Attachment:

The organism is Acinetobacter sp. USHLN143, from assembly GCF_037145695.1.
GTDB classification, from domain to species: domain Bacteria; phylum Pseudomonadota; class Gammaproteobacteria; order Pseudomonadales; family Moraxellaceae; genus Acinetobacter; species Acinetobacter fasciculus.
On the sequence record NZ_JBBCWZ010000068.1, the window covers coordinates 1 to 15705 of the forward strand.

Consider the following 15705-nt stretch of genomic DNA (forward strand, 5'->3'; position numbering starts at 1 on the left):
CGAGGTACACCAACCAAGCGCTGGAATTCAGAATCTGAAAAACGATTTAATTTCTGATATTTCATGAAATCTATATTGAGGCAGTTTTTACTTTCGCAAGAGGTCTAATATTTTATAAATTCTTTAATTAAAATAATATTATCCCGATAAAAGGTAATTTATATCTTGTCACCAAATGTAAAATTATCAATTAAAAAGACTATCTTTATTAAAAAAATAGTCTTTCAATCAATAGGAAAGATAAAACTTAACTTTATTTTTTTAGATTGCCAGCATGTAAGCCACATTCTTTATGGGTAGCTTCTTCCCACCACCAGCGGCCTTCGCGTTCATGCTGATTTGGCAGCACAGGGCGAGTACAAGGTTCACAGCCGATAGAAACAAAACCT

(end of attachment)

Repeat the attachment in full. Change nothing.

The organism is Acinetobacter sp. USHLN143, from assembly GCF_037145695.1.
GTDB classification, from domain to species: domain Bacteria; phylum Pseudomonadota; class Gammaproteobacteria; order Pseudomonadales; family Moraxellaceae; genus Acinetobacter; species Acinetobacter fasciculus.
On the sequence record NZ_JBBCWZ010000068.1, the window covers coordinates 1 to 15705 of the forward strand.

Consider the following 15705-nt stretch of genomic DNA (forward strand, 5'->3'; position numbering starts at 1 on the left):
CGAGGTACACCAACCAAGCGCTGGAATTCAGAATCTGAAAAACGATTTAATTTCTGATATTTCATGAAATCTATATTGAGGCAGTTTTTACTTTCGCAAGAGGTCTAATATTTTATAAATTCTTTAATTAAAATAATATTATCCCGATAAAAGGTAATTTATATCTTGTCACCAAATGTAAAATTATCAATTAAAAAGACTATCTTTATTAAAAAAATAGTCTTTCAATCAATAGGAAAGATAAAACTTAACTTTATTTTTTTAGATTGCCAGCATGTAAGCCACATTCTTTATGGGTAGCTTCTTCCCACCACCAGCGGCCTTCGCGTTCATGCTGATTTGGCAGCACAGGGCGAGTACAAGGTTCACAGCCGATAGAAACAAAACCT